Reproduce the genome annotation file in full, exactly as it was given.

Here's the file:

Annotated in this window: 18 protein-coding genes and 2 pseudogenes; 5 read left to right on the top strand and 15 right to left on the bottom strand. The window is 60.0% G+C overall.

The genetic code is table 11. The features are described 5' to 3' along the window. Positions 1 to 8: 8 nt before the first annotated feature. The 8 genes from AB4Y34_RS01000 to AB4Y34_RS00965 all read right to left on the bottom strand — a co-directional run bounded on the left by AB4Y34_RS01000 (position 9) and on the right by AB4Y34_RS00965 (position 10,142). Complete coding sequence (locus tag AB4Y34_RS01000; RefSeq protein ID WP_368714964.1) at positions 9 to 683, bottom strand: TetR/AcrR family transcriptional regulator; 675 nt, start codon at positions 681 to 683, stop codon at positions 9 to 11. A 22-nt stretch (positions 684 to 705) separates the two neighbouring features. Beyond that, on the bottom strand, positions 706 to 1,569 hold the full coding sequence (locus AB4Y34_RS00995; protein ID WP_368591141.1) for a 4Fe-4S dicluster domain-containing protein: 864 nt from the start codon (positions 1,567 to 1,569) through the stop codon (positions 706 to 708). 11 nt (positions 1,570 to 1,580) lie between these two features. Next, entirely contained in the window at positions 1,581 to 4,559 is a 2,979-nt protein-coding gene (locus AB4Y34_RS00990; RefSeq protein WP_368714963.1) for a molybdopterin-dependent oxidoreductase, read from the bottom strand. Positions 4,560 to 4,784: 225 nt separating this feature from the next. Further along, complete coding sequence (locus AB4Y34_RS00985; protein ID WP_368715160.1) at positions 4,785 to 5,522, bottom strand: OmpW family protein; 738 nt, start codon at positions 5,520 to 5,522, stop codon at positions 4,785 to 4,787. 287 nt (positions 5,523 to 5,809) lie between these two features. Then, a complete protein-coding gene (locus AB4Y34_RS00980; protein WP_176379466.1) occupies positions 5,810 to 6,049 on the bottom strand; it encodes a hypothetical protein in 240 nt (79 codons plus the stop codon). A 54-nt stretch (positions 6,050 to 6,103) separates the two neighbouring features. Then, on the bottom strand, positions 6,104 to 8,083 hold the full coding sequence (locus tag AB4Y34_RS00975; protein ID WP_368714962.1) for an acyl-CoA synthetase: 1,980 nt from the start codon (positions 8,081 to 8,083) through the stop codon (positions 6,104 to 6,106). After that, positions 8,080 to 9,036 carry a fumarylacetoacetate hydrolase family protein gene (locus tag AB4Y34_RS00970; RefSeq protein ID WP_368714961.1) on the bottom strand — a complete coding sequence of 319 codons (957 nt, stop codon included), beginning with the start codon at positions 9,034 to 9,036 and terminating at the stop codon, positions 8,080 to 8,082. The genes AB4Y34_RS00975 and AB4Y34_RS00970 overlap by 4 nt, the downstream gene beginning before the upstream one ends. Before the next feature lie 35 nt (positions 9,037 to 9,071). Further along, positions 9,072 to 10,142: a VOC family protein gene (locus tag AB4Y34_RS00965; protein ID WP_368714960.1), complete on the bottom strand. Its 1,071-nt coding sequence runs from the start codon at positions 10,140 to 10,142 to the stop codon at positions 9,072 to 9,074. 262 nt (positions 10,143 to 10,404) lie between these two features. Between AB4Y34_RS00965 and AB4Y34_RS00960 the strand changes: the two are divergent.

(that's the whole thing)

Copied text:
Annotated in this window: 18 protein-coding genes and 2 pseudogenes; 5 read left to right on the top strand and 15 right to left on the bottom strand. The window is 60.0% G+C overall.

The genetic code is table 11. The features are described 5' to 3' along the window. Positions 1 to 8: 8 nt before the first annotated feature. The 8 genes from AB4Y34_RS01000 to AB4Y34_RS00965 all read right to left on the bottom strand — a co-directional run bounded on the left by AB4Y34_RS01000 (position 9) and on the right by AB4Y34_RS00965 (position 10,142). Complete coding sequence (locus tag AB4Y34_RS01000; RefSeq protein ID WP_368714964.1) at positions 9 to 683, bottom strand: TetR/AcrR family transcriptional regulator; 675 nt, start codon at positions 681 to 683, stop codon at positions 9 to 11. A 22-nt stretch (positions 684 to 705) separates the two neighbouring features. Beyond that, on the bottom strand, positions 706 to 1,569 hold the full coding sequence (locus AB4Y34_RS00995; protein ID WP_368591141.1) for a 4Fe-4S dicluster domain-containing protein: 864 nt from the start codon (positions 1,567 to 1,569) through the stop codon (positions 706 to 708). 11 nt (positions 1,570 to 1,580) lie between these two features. Next, entirely contained in the window at positions 1,581 to 4,559 is a 2,979-nt protein-coding gene (locus AB4Y34_RS00990; RefSeq protein WP_368714963.1) for a molybdopterin-dependent oxidoreductase, read from the bottom strand. Positions 4,560 to 4,784: 225 nt separating this feature from the next. Further along, complete coding sequence (locus AB4Y34_RS00985; protein ID WP_368715160.1) at positions 4,785 to 5,522, bottom strand: OmpW family protein; 738 nt, start codon at positions 5,520 to 5,522, stop codon at positions 4,785 to 4,787. 287 nt (positions 5,523 to 5,809) lie between these two features. Then, a complete protein-coding gene (locus AB4Y34_RS00980; protein WP_176379466.1) occupies positions 5,810 to 6,049 on the bottom strand; it encodes a hypothetical protein in 240 nt (79 codons plus the stop codon). A 54-nt stretch (positions 6,050 to 6,103) separates the two neighbouring features. Then, on the bottom strand, positions 6,104 to 8,083 hold the full coding sequence (locus tag AB4Y34_RS00975; protein ID WP_368714962.1) for an acyl-CoA synthetase: 1,980 nt from the start codon (positions 8,081 to 8,083) through the stop codon (positions 6,104 to 6,106). After that, positions 8,080 to 9,036 carry a fumarylacetoacetate hydrolase family protein gene (locus tag AB4Y34_RS00970; RefSeq protein ID WP_368714961.1) on the bottom strand — a complete coding sequence of 319 codons (957 nt, stop codon included), beginning with the start codon at positions 9,034 to 9,036 and terminating at the stop codon, positions 8,080 to 8,082. The genes AB4Y34_RS00975 and AB4Y34_RS00970 overlap by 4 nt, the downstream gene beginning before the upstream one ends. Before the next feature lie 35 nt (positions 9,037 to 9,071). Further along, positions 9,072 to 10,142: a VOC family protein gene (locus tag AB4Y34_RS00965; protein ID WP_368714960.1), complete on the bottom strand. Its 1,071-nt coding sequence runs from the start codon at positions 10,140 to 10,142 to the stop codon at positions 9,072 to 9,074. 262 nt (positions 10,143 to 10,404) lie between these two features. Between AB4Y34_RS00965 and AB4Y34_RS00960 the strand changes: the two are divergent.